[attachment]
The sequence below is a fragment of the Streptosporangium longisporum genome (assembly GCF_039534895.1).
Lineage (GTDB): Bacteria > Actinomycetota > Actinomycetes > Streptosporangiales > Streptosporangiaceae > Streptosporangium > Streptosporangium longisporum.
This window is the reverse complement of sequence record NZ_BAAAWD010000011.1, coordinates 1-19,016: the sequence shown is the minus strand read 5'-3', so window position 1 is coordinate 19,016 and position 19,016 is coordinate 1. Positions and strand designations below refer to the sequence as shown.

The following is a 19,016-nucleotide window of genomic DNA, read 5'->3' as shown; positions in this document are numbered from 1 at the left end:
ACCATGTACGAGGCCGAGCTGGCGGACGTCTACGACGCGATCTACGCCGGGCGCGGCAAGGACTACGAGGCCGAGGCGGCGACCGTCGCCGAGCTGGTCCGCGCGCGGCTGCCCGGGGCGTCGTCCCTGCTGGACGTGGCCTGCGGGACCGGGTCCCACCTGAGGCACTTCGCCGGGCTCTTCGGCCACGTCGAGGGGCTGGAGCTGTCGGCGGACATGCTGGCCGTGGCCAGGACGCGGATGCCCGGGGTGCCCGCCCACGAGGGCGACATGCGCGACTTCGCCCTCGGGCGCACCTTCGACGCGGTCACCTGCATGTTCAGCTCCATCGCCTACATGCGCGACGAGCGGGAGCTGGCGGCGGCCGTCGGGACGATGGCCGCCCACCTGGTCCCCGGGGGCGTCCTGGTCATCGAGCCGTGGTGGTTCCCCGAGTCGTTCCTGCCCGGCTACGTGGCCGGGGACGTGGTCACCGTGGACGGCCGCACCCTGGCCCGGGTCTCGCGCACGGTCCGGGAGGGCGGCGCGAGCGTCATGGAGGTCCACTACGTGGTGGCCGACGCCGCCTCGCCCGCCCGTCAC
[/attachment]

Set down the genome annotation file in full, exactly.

The sequence below is a fragment of the Streptosporangium longisporum genome (assembly GCF_039534895.1).
Lineage (GTDB): Bacteria > Actinomycetota > Actinomycetes > Streptosporangiales > Streptosporangiaceae > Streptosporangium > Streptosporangium longisporum.
This window is the reverse complement of sequence record NZ_BAAAWD010000011.1, coordinates 1-19,016: the sequence shown is the minus strand read 5'-3', so window position 1 is coordinate 19,016 and position 19,016 is coordinate 1. Positions and strand designations below refer to the sequence as shown.

The following is a 19,016-nucleotide window of genomic DNA, read 5'->3' as shown; positions in this document are numbered from 1 at the left end:
ACCATGTACGAGGCCGAGCTGGCGGACGTCTACGACGCGATCTACGCCGGGCGCGGCAAGGACTACGAGGCCGAGGCGGCGACCGTCGCCGAGCTGGTCCGCGCGCGGCTGCCCGGGGCGTCGTCCCTGCTGGACGTGGCCTGCGGGACCGGGTCCCACCTGAGGCACTTCGCCGGGCTCTTCGGCCACGTCGAGGGGCTGGAGCTGTCGGCGGACATGCTGGCCGTGGCCAGGACGCGGATGCCCGGGGTGCCCGCCCACGAGGGCGACATGCGCGACTTCGCCCTCGGGCGCACCTTCGACGCGGTCACCTGCATGTTCAGCTCCATCGCCTACATGCGCGACGAGCGGGAGCTGGCGGCGGCCGTCGGGACGATGGCCGCCCACCTGGTCCCCGGGGGCGTCCTGGTCATCGAGCCGTGGTGGTTCCCCGAGTCGTTCCTGCCCGGCTACGTGGCCGGGGACGTGGTCACCGTGGACGGCCGCACCCTGGCCCGGGTCTCGCGCACGGTCCGGGAGGGCGGCGCGAGCGTCATGGAGGTCCACTACGTGGTGGCCGACGCCGCCTCGCCCGCCCGTCAC